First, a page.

in a pleated dhoti and wearing a small headband with a figure of Avalokiteshvara,
this White Tara is sparingly ornamented on her bared bosoms, with an archaic simplicity
of an ascetic, her right hand is extended in wish granting gesture (Varada mudra),
left hand raised in teaching gesture (Dhyana mudra ), and
she is seated in a lotus posture, with remnant of saffron powder from past worships
on a footed three tier rectangular throne. In addition to the Qianlong Emperor
seal mark (1736-1795) embossed in the back, the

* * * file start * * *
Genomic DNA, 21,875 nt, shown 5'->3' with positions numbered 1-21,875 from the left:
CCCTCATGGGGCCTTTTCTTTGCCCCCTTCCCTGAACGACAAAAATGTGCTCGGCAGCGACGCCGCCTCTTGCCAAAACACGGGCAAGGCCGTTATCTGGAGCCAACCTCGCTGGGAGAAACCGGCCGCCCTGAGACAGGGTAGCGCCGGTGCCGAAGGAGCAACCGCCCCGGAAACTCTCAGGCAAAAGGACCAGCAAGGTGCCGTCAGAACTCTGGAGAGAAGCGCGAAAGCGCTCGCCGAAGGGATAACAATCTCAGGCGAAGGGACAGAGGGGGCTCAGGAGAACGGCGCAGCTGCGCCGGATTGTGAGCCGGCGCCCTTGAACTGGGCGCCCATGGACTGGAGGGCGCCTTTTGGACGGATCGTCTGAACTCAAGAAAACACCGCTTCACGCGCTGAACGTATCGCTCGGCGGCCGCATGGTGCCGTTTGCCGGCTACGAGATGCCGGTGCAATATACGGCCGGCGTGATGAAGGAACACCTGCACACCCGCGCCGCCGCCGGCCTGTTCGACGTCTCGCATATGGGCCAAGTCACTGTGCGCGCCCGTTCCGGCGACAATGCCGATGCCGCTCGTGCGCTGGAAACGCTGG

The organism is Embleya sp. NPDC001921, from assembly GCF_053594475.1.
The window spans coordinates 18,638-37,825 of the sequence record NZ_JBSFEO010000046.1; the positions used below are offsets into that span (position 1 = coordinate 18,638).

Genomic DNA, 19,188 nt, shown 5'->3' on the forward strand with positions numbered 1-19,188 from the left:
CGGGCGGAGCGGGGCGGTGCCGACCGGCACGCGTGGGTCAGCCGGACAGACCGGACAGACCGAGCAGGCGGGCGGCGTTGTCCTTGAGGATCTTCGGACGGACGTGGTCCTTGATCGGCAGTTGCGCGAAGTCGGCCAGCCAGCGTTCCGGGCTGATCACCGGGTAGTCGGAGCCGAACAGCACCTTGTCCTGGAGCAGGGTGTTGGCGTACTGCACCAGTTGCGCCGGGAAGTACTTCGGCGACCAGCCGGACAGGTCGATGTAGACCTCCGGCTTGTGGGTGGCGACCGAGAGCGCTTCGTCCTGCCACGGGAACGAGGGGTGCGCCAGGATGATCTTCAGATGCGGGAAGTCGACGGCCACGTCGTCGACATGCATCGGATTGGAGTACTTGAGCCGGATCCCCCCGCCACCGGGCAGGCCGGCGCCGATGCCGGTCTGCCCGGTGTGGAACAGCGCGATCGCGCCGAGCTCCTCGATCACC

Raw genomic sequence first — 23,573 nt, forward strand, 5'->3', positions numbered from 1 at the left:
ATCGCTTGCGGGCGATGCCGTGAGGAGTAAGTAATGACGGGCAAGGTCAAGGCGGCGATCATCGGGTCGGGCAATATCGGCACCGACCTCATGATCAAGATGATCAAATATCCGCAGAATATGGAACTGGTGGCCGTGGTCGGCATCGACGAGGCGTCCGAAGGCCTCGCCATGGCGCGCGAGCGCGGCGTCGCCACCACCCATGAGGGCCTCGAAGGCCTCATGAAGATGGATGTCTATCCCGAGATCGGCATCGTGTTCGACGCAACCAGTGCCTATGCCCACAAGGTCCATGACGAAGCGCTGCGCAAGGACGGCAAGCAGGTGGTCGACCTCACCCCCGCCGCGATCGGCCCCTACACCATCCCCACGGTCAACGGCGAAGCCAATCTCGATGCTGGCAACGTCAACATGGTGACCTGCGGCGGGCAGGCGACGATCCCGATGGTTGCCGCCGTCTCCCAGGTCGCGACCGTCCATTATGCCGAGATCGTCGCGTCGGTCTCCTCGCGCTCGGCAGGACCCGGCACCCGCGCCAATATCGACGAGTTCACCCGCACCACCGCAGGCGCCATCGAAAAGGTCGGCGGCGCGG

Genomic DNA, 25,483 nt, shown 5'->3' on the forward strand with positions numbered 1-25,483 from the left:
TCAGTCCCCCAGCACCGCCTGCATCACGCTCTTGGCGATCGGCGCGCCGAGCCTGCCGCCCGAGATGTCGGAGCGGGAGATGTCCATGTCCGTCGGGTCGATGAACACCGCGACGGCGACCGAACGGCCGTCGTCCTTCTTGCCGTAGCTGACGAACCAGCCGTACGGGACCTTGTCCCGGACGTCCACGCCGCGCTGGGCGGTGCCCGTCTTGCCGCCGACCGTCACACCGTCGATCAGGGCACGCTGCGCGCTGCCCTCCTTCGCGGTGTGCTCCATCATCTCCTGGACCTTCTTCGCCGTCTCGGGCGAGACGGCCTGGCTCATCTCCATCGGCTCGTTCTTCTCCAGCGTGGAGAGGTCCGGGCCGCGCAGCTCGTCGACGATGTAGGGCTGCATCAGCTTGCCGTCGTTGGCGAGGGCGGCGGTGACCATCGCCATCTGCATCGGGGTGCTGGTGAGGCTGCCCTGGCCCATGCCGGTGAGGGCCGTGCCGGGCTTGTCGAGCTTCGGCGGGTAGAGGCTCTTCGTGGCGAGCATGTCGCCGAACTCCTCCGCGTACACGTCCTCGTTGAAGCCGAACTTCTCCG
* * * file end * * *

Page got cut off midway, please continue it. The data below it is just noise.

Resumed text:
various elements found in this Tara shrine confirmed the ultimate
Buddhist influence of India in China.
are twenty-one forms of Tara. The three most important forms are White Tara, Green
Tara and Red Tara. Born from a compassionate tear of Avalokitesavara, she is a
female Buddha and meditation deity, first
introduced into Tibet in the seventh century, and became a Vajrayana deity with
the Indian Buddhism into Tibet through Padmasambhava. The Sanskrit name of White
Tara is Saraswati, and she is associated with Longevity.
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